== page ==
Brussels Stock Exchange
|Founded||July 8, 1801|
|Key people||Vincent Van Dessel (CEO)|
|No. of listings||181|
The Brussels Stock Exchange (French: Bourse de Bruxelles, Dutch: Beurs van Brussel), abbreviated to BSE, was founded in Brussels, Belgium, by decree of Napoleon in 1801. On 22 September 2000, the BSE merged with Paris Bourse, Lisbon Stock Exchange and the stock exchanges of Amsterdam, to form Euronext N.V., the first pan-European exchange for equities and derivatives, with common trading and clearing of all products, and was renamed Euronext Brussels. The most well known index on the Brussels Stock Exchange is the BEL20. It now belongs to the NYSE Euronext group, the first global stock exchange.
The building that houses the Brussels Stock Exchange does not have a distinct name, though it is usually called simply the Bourse/Beurs. It is located on Boulevard Anspach, and is the namesake of the Place de la Bourse/Beursplein, which is, after the Grand Place, the second most important square in Brussels.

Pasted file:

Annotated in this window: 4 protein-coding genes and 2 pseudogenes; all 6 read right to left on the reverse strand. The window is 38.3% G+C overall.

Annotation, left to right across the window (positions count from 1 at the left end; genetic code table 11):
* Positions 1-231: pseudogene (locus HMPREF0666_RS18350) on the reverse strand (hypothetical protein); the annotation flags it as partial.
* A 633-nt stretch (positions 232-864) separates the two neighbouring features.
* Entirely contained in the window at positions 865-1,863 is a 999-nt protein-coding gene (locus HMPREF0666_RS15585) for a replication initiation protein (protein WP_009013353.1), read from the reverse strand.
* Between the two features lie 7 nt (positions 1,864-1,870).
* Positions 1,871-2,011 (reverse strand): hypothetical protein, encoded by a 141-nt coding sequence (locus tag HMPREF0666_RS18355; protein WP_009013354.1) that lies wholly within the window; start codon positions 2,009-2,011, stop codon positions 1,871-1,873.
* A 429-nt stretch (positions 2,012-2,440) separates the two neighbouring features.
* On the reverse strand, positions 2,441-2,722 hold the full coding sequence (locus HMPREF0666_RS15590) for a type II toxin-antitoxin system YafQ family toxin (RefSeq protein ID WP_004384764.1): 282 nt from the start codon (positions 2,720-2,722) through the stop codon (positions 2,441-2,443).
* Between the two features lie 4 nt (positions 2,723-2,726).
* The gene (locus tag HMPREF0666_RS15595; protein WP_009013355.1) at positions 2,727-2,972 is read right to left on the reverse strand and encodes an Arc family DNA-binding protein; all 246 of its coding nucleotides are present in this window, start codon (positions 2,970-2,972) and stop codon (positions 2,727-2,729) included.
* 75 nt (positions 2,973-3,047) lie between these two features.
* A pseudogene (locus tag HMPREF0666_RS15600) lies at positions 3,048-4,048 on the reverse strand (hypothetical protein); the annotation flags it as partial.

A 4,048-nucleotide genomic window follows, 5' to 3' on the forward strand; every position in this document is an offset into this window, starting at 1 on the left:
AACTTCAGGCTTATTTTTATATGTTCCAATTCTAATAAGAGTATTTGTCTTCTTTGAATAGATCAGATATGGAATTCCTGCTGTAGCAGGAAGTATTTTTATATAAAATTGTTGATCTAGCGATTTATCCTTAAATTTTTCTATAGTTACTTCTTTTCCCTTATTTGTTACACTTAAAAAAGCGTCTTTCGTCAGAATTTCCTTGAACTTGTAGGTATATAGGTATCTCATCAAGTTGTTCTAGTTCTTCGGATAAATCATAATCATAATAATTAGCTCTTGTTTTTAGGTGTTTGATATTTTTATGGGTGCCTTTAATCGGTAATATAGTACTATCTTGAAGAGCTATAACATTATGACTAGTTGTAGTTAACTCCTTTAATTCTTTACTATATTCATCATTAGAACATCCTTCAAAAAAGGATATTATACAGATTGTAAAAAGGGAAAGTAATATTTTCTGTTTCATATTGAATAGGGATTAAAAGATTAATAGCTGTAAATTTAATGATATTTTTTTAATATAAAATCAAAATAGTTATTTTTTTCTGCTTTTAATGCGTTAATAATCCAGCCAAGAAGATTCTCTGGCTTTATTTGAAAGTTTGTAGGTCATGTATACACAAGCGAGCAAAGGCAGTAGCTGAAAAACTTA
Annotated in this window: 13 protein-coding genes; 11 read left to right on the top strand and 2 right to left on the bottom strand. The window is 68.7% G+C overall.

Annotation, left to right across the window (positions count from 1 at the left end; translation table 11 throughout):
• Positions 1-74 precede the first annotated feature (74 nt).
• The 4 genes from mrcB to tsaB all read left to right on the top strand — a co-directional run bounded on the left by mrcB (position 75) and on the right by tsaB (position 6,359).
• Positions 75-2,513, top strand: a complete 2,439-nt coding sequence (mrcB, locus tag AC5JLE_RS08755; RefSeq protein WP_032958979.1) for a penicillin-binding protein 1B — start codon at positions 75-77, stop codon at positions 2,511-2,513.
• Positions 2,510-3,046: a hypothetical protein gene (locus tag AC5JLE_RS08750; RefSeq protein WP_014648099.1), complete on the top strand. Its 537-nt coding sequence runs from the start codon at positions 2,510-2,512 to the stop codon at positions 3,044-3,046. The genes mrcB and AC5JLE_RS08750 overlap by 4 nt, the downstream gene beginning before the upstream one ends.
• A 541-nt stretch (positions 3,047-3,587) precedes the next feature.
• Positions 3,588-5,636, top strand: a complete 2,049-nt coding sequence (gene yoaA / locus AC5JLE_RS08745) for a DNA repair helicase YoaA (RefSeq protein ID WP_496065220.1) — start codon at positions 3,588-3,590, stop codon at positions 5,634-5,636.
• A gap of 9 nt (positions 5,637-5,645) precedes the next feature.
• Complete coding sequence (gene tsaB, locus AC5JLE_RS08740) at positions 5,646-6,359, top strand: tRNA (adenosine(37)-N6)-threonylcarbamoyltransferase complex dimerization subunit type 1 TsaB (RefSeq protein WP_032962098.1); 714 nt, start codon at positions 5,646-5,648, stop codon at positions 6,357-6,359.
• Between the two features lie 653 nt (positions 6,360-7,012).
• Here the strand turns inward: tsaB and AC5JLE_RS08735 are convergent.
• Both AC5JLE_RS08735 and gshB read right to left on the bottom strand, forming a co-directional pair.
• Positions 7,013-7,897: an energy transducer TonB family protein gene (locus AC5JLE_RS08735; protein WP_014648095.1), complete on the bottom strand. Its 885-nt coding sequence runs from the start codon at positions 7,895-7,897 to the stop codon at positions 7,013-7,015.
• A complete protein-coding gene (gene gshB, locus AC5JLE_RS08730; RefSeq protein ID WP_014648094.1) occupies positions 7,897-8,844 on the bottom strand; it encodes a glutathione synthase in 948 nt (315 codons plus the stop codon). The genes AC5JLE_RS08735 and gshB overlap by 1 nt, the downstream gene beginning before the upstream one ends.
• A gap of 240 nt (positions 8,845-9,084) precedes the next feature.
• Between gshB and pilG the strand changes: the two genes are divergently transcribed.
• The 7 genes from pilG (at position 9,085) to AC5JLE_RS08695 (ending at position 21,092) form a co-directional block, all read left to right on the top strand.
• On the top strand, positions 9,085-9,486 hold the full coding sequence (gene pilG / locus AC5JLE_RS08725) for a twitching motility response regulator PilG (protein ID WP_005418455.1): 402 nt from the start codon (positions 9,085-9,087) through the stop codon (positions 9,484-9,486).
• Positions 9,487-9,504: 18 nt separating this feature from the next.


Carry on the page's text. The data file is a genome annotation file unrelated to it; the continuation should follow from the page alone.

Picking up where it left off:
As part of the covering of the river Senne for health and aesthetic reasons in the 1860s and 1870s, a massive program of beautification of the city centre was undertaken. Architect Léon-Pierre Suys, as part of his proposal for covering of the Senne, designed a building to become the centre of the rapidly expanding business sector. It was to be located on the former butter market, (itself situated on the ruins of the former Recollets Franciscan convent) on the newly created Anspach Boulevard (then called Central Boulevard).
The building was erected from 1868 to 1873, and mixes elements of the Neo-Renaissance and Second Empire architectural styles. It has an abundance of ornaments and sculptures, created by famous artists, including the brothers Jacques and Joseph Jacquet, Guillaume de Groot, French sculptor Albert-Ernest Carrier-Belleuse and his then-assistant Auguste Rodin.
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